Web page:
Rohinton Medhora, President, Centre for International Governance Innovation, Canada, who was in Mumbai recently for the T20 conference hosted by Gateway House, spoke on the ways multilateral institutions can include developing countries’ agendas within their own.
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Although China does not want to usurp the United States’ position as the leader of a global order, its actual aim is nearly as consequential. As one Chinese official put it, “Being a great power means you get to do what you want, and no one can say anything about it.” In other words, China is trying to displace, rather than replace, the United States.
The following remarks were given by A. Gitesh Sarma, Secretary, Ministry of External Affairs, Government of India as the Keynote Speaker at the Think20 Mumbai 2019 roundtable discussion on January 28, 2019
Hosting the G20 Presidency in 2022 is a welcome challenge and a fitting aspiration for India. Preparations must begin now, with an immediate upgradation of domestic intellectual, administrative and physical infrastructure
Our Director of Research, Akshay Mathur provides his views on India’s G20 presidency in 2022 in an op-ed for The Indian Express. Read the full article here.
A G20 discussion around fintech is needed because of the emergence of global technology giants as data intermediaries which are expanding into the financial services industry. This is resulting in regulatory risks and challenges. The panel on Fintech at the official Think20 Mumbai Roundtable, organised by Gateway House on 28 January 2019, could not be more timely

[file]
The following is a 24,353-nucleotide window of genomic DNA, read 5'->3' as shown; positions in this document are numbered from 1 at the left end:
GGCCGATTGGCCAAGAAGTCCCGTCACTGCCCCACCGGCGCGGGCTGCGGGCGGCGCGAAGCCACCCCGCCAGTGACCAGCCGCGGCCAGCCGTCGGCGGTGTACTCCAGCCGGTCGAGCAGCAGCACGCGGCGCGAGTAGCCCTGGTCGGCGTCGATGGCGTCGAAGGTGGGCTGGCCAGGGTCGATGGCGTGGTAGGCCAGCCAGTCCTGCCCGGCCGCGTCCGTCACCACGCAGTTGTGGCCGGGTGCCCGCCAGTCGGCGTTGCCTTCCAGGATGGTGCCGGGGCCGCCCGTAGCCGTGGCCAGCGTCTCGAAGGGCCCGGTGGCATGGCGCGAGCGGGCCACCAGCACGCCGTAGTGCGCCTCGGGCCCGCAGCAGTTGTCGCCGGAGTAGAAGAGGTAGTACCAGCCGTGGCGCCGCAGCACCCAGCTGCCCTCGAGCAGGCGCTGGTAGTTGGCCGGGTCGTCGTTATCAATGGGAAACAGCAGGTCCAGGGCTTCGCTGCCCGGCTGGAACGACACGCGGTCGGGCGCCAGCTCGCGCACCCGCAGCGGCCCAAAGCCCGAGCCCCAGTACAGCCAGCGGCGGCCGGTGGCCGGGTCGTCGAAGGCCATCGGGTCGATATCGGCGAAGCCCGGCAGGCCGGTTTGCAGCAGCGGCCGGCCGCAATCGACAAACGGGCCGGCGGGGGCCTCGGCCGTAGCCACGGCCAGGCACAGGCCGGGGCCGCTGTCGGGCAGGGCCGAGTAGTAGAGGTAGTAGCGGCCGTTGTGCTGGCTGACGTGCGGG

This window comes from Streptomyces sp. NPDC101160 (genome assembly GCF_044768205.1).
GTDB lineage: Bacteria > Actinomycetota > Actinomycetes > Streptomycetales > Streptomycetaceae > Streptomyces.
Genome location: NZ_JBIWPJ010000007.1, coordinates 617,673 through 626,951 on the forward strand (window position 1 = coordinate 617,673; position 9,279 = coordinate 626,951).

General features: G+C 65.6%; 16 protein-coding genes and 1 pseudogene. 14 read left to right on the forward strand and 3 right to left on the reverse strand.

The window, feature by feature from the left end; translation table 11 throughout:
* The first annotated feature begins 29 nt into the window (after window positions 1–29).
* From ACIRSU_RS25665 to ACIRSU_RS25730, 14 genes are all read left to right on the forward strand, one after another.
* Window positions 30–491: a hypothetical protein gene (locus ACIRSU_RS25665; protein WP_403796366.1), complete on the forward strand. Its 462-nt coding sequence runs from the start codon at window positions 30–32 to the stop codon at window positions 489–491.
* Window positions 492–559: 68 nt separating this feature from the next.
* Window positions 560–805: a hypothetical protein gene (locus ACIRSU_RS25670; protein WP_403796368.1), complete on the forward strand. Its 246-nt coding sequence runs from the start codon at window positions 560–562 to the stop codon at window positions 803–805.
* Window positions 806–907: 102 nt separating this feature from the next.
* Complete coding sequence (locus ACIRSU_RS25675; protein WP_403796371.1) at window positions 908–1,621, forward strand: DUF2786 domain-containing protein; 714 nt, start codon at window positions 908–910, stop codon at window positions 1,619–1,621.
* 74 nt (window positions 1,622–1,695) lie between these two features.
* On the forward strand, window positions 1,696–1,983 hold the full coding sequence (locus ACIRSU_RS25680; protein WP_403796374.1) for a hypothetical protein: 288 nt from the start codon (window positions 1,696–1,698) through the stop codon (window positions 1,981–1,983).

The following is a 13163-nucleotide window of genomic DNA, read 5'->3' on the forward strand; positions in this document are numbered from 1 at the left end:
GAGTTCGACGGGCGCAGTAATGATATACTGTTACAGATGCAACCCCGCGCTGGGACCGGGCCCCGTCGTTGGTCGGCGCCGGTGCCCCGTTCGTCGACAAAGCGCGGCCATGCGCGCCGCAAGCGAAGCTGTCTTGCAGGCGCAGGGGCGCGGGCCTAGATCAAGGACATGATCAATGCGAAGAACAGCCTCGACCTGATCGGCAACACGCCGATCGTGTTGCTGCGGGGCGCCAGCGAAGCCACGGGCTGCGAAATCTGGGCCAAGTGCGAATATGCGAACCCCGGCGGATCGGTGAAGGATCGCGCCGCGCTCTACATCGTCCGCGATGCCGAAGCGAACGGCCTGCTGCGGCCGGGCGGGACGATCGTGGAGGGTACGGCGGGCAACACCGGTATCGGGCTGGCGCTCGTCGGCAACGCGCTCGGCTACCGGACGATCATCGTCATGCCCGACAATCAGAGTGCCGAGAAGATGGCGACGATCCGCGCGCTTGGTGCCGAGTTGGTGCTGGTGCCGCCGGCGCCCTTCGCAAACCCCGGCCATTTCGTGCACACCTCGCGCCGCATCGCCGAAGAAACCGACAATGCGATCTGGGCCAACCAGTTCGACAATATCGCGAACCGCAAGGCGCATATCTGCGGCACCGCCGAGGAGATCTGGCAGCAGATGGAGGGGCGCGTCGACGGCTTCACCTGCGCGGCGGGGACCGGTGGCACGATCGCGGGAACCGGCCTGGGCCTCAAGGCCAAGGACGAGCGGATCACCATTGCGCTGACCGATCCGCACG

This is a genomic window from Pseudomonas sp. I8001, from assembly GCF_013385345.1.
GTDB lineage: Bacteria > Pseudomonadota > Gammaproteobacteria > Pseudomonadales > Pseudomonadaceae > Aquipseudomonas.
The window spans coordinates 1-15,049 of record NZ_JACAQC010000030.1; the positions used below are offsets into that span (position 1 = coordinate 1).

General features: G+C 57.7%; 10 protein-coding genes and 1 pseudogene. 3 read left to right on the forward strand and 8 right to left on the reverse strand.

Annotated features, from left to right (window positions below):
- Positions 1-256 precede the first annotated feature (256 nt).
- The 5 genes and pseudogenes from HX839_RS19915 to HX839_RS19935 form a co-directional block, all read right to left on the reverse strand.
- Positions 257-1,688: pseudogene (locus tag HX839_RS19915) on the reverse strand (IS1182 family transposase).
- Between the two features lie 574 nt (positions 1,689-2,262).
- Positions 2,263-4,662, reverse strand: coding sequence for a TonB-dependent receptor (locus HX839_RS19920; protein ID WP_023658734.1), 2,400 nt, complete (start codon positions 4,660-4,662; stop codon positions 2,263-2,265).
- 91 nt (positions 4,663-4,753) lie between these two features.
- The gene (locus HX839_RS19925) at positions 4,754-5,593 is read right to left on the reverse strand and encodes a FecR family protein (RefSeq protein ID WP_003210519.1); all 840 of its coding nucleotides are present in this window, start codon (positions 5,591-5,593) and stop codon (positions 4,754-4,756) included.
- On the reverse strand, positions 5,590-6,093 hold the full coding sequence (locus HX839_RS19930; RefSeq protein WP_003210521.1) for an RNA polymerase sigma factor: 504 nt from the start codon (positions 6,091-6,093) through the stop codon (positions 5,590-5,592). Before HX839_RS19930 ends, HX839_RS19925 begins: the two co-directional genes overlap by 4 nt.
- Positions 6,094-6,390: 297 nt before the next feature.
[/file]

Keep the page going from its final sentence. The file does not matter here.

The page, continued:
The Think20 Inception conference, held in Tokyo on December 4-5, 2018, kicked off the research process for 2019 for the leading think tanks from G20 countries that work on issues of global economic governance. The author participated in the conference as an observer.
'Strategic OFDI’ is outward foreign direct investment made by nations in their strategic interests. China leads the way, but the U.S. has also just announced a new agency for strategic OFDI. It will now gain increasing salience in global foreign policy.
Basing the global oil trade on the Yuan instead of the U.S. Dollar is one leg of China’s bid to convert its currency into the international reserve currency, replacing the dollar-dominated global financial architecture. But many factors impede the Yuan from reaching the maturity required for its global adoption.
Economist Surjit S. Bhalla, who sits on the Prime Minister’s Economic Advisory Council, says all currencies, not just the rupee, have fallen against the U.S. dollar. Speaking to Gateway House’s Manjeet Kripalani, he elaborates on some diplomatic and domestic tools to stem the fall, even in an election year